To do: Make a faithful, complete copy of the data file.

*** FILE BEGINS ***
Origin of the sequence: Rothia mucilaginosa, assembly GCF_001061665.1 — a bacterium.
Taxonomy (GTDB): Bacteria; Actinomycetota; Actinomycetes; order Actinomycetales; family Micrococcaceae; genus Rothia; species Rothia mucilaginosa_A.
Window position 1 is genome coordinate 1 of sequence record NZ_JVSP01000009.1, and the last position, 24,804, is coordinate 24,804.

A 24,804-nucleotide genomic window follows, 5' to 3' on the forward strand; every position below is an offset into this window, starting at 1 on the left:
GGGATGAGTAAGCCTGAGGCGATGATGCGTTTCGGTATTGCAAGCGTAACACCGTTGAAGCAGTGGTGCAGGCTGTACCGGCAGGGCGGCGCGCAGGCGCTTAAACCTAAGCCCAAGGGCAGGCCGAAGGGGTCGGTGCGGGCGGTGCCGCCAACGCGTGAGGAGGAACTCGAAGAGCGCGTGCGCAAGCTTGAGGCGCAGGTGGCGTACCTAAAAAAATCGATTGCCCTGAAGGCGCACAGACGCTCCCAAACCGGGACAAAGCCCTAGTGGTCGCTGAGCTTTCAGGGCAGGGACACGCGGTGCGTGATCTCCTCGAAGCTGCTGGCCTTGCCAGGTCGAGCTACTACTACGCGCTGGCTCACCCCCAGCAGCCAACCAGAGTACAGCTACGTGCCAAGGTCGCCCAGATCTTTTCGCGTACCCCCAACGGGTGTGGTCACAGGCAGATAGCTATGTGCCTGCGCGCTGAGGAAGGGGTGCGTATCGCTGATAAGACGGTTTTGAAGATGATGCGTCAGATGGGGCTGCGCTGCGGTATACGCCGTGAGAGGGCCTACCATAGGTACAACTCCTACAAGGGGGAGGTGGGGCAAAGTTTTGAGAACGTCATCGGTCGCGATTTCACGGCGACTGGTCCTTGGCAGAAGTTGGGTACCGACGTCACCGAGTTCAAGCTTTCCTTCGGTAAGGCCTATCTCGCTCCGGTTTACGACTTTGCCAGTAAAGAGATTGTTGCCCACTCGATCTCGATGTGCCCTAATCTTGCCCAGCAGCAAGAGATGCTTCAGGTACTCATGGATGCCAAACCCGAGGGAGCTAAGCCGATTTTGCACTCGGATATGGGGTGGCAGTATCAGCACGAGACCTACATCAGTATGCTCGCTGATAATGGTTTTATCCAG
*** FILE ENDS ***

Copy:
Origin of the sequence: Rothia mucilaginosa, assembly GCF_001061665.1 — a bacterium.
Taxonomy (GTDB): Bacteria; Actinomycetota; Actinomycetes; order Actinomycetales; family Micrococcaceae; genus Rothia; species Rothia mucilaginosa_A.
Window position 1 is genome coordinate 1 of sequence record NZ_JVSP01000009.1, and the last position, 24,804, is coordinate 24,804.

A 24,804-nucleotide genomic window follows, 5' to 3' on the forward strand; every position below is an offset into this window, starting at 1 on the left:
GGGATGAGTAAGCCTGAGGCGATGATGCGTTTCGGTATTGCAAGCGTAACACCGTTGAAGCAGTGGTGCAGGCTGTACCGGCAGGGCGGCGCGCAGGCGCTTAAACCTAAGCCCAAGGGCAGGCCGAAGGGGTCGGTGCGGGCGGTGCCGCCAACGCGTGAGGAGGAACTCGAAGAGCGCGTGCGCAAGCTTGAGGCGCAGGTGGCGTACCTAAAAAAATCGATTGCCCTGAAGGCGCACAGACGCTCCCAAACCGGGACAAAGCCCTAGTGGTCGCTGAGCTTTCAGGGCAGGGACACGCGGTGCGTGATCTCCTCGAAGCTGCTGGCCTTGCCAGGTCGAGCTACTACTACGCGCTGGCTCACCCCCAGCAGCCAACCAGAGTACAGCTACGTGCCAAGGTCGCCCAGATCTTTTCGCGTACCCCCAACGGGTGTGGTCACAGGCAGATAGCTATGTGCCTGCGCGCTGAGGAAGGGGTGCGTATCGCTGATAAGACGGTTTTGAAGATGATGCGTCAGATGGGGCTGCGCTGCGGTATACGCCGTGAGAGGGCCTACCATAGGTACAACTCCTACAAGGGGGAGGTGGGGCAAAGTTTTGAGAACGTCATCGGTCGCGATTTCACGGCGACTGGTCCTTGGCAGAAGTTGGGTACCGACGTCACCGAGTTCAAGCTTTCCTTCGGTAAGGCCTATCTCGCTCCGGTTTACGACTTTGCCAGTAAAGAGATTGTTGCCCACTCGATCTCGATGTGCCCTAATCTTGCCCAGCAGCAAGAGATGCTTCAGGTACTCATGGATGCCAAACCCGAGGGAGCTAAGCCGATTTTGCACTCGGATATGGGGTGGCAGTATCAGCACGAGACCTACATCAGTATGCTCGCTGATAATGGTTTTATCCAG